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include advance funding for the Older Americans Act programs, so it would help this situation.

Dr. STEINBERG. I think it would reinforce some of the people who would rather spend money wisely and target it well than spend it in a hurry within the one fiscal year. I think there has been an excess of time pressure. I have certainly seen this in many other programs. But we could carry over unexpended balances in the foreign aid

program, war on poverty, model cities, et cetera. Somehow the Older Americans Act has had much tighter limits on that, and many more checks and balances to attend to within each fiscal year.

Second, certainly I would urge continuing the trend to integrate titles 3 and 7. It may be that those area agencies which have undertaken title 7 do suffer in their ability to do other catalytic work. For example, my data show that those who are funnelling title 7, or administering or monitoring title 7, have less staff elbow room to do the catalytic kind of thing, such as to get people to go to the State capital to make sure that the elderly get their fair share of title 20—and many other examples which I could recite. The merger of titles 3 and 7 is going to be traumatic: Nobody likes to be monitored who wasn't monitored before, or would rather be monitored from the State capital than from somebody close to home. It's going to be controversiai, but I think the separation of title 7 from 3 makes for a mixed message about coordination which you have put into the act.

Third, eliminate federally mandated programs. This cuts right to the central issue that was raised by Dr. Binstock.

Senator EAGLETON. Which federally mandated programs? Oh, the four priorities!

Dr. STEINBERG. In 1975—the priorities. With quotas attached.

Senator EAGLETON. Should we just state them as being worthy areas of consideration ?

Dr. STEINBERG. Well, I think it develops the wrong kind of thinking in that you are just giving a laundry list. I don't care how lightly you play it-you are getting people to define older people's problems by what services you have to offer. Now, when you legislate the vocational rehab program, you are funding a network of people who can diagnose people's problems, try to negotiate services for them where they already have entitlements; and if necessary, buy them so that these people can be more selfsupporting. Why can't that principle be applied here in the Older Americans Act? You don't, in vocational rehab, fund so many college educations, so many tool kits, you see. You have a planning and counseling network for individualizing responses. And, therefore, I would go one step farther than was mentioned earlier-rather than saying that communities have to select one program, let them narrow down the target group; they can't do all good things for all people. Missouri is one of the States that said very early on, well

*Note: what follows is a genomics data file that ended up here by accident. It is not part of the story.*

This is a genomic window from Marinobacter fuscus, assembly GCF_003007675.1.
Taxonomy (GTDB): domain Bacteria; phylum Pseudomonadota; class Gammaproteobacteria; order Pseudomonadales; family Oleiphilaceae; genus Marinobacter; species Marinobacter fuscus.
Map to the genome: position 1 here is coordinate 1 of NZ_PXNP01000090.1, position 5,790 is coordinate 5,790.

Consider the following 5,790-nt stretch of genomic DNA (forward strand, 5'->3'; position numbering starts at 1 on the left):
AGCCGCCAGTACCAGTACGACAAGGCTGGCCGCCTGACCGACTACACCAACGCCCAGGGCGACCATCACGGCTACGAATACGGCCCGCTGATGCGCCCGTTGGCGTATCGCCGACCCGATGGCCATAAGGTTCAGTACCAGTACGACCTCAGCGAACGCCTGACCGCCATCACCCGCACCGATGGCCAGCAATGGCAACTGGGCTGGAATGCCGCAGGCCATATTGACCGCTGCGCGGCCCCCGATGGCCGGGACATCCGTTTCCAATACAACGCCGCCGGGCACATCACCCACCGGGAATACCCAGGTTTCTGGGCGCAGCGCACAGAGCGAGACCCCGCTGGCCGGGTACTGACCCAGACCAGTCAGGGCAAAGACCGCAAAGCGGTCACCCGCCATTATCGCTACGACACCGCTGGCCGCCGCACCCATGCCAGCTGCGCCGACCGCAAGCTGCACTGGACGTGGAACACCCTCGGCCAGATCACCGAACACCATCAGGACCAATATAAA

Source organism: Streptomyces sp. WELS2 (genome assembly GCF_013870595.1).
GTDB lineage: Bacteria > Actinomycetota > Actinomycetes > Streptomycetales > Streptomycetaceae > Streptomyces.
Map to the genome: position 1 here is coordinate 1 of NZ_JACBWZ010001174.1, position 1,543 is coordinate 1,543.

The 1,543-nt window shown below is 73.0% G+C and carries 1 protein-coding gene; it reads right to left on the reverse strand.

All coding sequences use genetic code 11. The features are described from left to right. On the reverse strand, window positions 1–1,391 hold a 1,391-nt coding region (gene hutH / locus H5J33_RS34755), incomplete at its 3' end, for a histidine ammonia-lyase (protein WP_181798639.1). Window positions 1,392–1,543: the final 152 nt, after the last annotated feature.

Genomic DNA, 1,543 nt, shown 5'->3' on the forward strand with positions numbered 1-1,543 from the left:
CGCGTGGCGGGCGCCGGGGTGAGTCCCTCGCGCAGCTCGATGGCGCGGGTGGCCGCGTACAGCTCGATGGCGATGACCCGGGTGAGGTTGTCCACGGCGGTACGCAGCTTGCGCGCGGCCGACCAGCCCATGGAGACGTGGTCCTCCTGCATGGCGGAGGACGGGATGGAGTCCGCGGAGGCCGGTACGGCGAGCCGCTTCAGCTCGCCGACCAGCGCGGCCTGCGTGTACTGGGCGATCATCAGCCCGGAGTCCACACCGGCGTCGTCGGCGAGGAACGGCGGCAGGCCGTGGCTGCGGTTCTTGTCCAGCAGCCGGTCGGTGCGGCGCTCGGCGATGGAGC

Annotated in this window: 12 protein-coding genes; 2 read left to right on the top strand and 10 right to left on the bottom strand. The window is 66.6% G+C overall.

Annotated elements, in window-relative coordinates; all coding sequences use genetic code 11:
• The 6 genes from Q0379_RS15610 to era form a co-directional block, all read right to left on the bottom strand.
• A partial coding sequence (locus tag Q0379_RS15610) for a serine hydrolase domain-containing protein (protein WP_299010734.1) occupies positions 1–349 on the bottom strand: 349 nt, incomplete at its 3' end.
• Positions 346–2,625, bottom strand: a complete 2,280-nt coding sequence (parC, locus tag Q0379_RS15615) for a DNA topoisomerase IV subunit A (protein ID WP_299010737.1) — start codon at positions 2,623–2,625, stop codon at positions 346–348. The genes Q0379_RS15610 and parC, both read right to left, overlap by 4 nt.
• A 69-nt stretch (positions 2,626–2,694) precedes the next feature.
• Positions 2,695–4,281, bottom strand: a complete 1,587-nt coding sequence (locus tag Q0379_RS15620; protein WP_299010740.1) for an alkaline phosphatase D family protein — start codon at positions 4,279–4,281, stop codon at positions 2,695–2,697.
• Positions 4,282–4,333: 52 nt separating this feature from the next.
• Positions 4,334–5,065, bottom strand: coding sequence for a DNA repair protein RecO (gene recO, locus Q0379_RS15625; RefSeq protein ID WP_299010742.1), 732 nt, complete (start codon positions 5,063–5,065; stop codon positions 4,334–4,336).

Senator EAGLETON. Would you knock out the home repair?

Dr. STEINBERG. I wouldn't State it in those terms, but rather-as I said, Michigan and Pennsylvania attempted to establish priorities for people over age 75. While we know there are frail people under 75 as well, we must develop locally, feasible ways of targetingsaying here are the most vulnerable elderly people.

In Senator Kennedy's introductory remarks, he said: Who are the people we ought to be serving? I would say let that local community identify that target population and then come up with a package of services—and I will repeat Mr. Reilly there. For example, I have seen some fabulous legal services. But while they are fighting the case about guardianship, the client is dying from criminally neglectful medical care. I don't think you can package it in terms of programs, but certainly target groups. If you specify individual programs, that's the way those agencies will define a person's problems. It's like giving a kid a new toy hammer-suddenly everything needs pounding. And we certainly discovered a lot of people who suddenly needed meals.

ì don't want to knock that program, but I think when you visit them, you should not only see how satisfied the people are who are there—but also ask about what provision they have for reaching the people who are homebound, what kind of followup they have for people who

drop outSenator EAGLETON. What percentage of the people do you think we are reaching with nutritional programs, lumping together congregate and meals-on-wheels programs? Somebody tells me we are reaching one percent of the people that need it. Of the eligible population.

Dr. STEINBERG. But, you see, maybe we will have to live with the fact that you can't come up with enough dollars to meet 100 percent of the need, but let's make sure that the one percent receiving service are the people where that service can be most crucial. And I don't think the tools have been laid out there, particularly when there is no administrative money to do the careful job of identifying the people who most need help. And, as I stated, the Opinion Research Corp. study showed that participants were primarily organization-connected people who were recruited into the nutrition program. I have not seen later data and this may have changed over the last couple of years, because I think there has been a serious effort to get the nutrition programs to address themselves to vulnerable, underserved people—as well as the fact that some of the people who joined 3 years ago are now beginning to have some troubles, and personnel aren't giving up on those individuals, though they were not able to seek out and identify similarly needy, but unknown, other individuals.